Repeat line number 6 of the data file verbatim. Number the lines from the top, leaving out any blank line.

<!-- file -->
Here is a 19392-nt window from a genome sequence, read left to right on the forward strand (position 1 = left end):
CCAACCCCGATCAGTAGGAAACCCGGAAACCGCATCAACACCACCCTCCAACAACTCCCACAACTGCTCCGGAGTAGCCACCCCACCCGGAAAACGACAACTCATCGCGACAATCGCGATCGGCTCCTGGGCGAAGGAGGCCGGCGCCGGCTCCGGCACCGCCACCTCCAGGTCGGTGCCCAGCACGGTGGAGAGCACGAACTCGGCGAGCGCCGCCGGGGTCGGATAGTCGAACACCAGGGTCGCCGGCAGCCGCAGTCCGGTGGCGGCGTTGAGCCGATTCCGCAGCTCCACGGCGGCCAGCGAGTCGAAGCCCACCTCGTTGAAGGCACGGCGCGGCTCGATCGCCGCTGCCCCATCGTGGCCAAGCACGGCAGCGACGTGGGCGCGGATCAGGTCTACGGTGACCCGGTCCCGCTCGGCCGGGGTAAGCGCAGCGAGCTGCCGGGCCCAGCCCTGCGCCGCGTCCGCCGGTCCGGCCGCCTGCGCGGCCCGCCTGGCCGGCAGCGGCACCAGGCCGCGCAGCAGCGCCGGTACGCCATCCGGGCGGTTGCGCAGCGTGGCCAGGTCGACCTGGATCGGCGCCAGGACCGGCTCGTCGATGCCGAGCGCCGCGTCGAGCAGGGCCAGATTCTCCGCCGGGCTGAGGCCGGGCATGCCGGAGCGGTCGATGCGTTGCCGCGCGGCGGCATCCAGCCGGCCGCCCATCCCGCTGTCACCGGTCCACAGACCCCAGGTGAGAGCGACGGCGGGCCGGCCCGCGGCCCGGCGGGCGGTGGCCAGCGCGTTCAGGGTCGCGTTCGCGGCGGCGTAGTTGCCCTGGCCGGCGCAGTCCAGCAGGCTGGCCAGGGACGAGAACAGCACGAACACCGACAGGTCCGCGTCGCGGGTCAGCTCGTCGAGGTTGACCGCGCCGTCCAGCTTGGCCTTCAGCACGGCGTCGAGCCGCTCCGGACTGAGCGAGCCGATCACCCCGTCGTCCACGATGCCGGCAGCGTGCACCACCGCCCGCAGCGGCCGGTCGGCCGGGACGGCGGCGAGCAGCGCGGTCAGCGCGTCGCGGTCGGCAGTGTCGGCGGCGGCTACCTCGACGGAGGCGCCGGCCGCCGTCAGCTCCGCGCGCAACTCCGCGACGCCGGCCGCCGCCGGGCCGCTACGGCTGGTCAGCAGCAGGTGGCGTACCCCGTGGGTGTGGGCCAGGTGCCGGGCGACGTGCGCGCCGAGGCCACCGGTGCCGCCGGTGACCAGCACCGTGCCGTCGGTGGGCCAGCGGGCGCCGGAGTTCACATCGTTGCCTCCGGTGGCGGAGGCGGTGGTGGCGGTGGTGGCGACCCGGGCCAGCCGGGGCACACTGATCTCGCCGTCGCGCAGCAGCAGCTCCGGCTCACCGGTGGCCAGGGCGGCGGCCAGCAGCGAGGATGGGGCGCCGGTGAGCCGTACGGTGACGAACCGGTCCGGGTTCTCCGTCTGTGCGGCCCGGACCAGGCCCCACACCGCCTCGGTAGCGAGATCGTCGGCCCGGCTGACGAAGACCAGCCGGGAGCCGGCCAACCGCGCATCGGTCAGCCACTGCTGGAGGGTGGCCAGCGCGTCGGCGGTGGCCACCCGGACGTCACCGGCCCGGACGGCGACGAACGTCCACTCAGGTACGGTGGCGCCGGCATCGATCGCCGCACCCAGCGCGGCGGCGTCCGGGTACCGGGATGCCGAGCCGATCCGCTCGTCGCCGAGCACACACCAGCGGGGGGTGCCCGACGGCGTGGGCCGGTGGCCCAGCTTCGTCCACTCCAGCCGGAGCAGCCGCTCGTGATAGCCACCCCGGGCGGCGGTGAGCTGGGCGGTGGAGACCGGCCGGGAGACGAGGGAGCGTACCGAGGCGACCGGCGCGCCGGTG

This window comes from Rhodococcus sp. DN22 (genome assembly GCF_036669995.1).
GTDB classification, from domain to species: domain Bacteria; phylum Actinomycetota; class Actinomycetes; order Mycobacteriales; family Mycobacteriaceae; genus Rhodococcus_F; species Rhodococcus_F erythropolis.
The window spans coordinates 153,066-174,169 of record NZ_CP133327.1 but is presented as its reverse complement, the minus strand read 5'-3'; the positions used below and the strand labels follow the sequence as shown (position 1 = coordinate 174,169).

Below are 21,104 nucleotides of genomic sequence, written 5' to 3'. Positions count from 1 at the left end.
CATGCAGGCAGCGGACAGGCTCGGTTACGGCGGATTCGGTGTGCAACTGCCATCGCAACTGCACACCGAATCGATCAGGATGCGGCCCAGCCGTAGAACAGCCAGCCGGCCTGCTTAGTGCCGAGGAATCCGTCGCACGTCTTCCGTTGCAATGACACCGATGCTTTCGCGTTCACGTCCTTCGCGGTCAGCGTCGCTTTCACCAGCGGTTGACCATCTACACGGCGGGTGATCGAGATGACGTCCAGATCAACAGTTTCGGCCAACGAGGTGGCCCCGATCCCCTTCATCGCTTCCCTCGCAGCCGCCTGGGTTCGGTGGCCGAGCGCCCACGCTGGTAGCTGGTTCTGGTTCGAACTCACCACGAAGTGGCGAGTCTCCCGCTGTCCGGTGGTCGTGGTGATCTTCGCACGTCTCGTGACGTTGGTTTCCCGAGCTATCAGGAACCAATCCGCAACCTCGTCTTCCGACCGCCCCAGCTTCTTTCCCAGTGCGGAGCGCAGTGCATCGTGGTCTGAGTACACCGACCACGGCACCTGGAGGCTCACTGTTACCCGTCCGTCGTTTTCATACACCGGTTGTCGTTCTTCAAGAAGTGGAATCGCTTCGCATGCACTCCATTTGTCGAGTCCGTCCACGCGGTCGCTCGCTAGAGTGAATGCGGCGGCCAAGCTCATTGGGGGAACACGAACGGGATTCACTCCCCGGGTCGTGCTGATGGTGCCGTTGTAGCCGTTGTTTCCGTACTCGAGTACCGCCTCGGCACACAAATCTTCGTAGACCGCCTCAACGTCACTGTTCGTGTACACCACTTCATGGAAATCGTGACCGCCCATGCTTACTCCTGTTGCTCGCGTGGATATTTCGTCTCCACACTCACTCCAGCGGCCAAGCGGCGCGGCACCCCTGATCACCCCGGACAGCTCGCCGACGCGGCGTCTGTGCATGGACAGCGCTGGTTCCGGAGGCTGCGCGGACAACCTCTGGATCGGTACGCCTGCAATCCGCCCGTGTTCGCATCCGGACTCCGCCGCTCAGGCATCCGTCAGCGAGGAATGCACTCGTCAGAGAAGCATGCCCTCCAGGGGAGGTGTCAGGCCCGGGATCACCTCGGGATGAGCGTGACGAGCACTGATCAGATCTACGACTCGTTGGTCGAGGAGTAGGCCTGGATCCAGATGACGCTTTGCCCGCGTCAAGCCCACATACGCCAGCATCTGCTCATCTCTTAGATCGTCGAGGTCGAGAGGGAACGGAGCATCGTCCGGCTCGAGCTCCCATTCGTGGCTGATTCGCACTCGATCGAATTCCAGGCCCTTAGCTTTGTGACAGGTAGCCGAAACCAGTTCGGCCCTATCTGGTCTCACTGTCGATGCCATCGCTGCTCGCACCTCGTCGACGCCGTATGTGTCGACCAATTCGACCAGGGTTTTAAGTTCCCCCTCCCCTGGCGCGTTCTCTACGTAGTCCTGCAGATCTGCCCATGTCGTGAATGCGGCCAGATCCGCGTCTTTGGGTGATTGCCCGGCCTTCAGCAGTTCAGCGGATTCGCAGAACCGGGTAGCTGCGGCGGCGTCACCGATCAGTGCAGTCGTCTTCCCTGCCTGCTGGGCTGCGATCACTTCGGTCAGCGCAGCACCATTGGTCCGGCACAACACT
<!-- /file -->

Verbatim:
Below are 21,104 nucleotides of genomic sequence, written 5' to 3'. Positions count from 1 at the left end.